The extent to which a health care intervention causes or facilitates health-related change is a key question in research and practice. One of the major challenges in integrative treatment efforts is the complexity in the courses of disease and treatment. It has been argued that the core question “what works?” should be rephrased in an extended form, “what works, for whom, when, where, and why, and from whose perspectives”? [17].

Program theory (intervention theory, logic modelling) was originally developed to research and evaluate social policies and programs [1822]. It conceptualises outcome as linked to both mechanism and context. Used as a basis for constructing conceptual models of complex health care interventions, program theory ensures that such models include not only the intervention and the outcomes but also explicitly represents the components and dynamic of the process and the social and cultural context s. It pushes us to unpack different actors’ (biomedical practitioners, complementary practitioners, patients, health service managers) theories and assumptions about how an intervention (programme) might work and to understand more about how conflicts between, or better communication about, these different assumptions affect outcome. Program theory is also a tool to help us reflect on blind spots or failures in the connections between purposes, interventions, processes the interventions generate, contexts that facilitate or inhibit treatment effects, as well as expected or obtained short-term and long-term effects [17, 20].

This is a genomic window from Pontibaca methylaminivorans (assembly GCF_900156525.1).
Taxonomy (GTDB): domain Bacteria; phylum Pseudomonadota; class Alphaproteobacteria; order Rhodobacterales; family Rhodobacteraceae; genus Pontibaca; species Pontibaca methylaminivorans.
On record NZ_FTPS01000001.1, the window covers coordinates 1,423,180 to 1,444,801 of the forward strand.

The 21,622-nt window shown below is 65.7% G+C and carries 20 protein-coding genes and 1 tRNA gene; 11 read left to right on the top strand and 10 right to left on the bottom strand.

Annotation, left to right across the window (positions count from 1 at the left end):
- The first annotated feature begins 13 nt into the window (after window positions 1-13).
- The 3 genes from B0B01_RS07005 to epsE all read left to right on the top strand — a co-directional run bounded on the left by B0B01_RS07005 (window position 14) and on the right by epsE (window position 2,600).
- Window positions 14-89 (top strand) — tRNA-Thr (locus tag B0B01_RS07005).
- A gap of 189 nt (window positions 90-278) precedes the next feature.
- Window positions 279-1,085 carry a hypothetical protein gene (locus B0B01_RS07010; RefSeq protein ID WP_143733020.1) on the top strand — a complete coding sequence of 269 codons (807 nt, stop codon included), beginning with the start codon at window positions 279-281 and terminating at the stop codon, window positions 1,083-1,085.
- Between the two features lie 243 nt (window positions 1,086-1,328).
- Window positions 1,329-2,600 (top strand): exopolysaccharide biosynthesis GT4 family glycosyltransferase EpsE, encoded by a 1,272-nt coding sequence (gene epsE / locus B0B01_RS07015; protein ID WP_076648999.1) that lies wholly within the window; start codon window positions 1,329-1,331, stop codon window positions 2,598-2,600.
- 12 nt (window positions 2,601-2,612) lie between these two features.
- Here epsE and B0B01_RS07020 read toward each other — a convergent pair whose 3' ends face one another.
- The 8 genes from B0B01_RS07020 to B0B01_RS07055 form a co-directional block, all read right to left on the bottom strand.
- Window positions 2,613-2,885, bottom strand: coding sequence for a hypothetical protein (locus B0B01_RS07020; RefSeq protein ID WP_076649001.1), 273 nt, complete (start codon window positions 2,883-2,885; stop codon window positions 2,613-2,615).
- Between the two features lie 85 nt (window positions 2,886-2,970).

Step 1: The initial model

A simple model was initially developed on the basis of program theory, illustrating four basic elements of an integrated care effort. As shown in Figure 1, both contexts and processes were seen as potentially important aspects of a treatment course and were seen as functioning in synergetic coherence with the interventions and the outcomes.
https://static-content.springer.com/image/art%3A10.1186%2F1472-6882-12-50/MediaObjects/12906_2012_Article_1079_Fig1_HTML.jpg
Figure 1

The first IMCO-model.

Step 2: Unfolding the different treatment philosophies

With the purpose of unfolding basic assumptions within the different treatment philosophies represented in the MS Treatment Team Project, a specific tool called an IMCO-scheme, was developed on the basis of program theory. The IMCO-scheme (Table 1) – described the Interventions, Mechanisms, Contexts and Outcomes of the respective treatments and was used for the purpose of facilitating knowledge sharing and mutual understanding in the team [23]. Another intention of the scheme was to facilitate confrontation and make conflicts visible, explicit and legitimate. In the initial phase of the project, every practitioner was asked to fill out the IMCO-scheme for their respective treatment models by outlining typical Interventions, the presumed Mechanism of action, as well as Contextual factors, which could possibly affect Outcomes positively or negatively.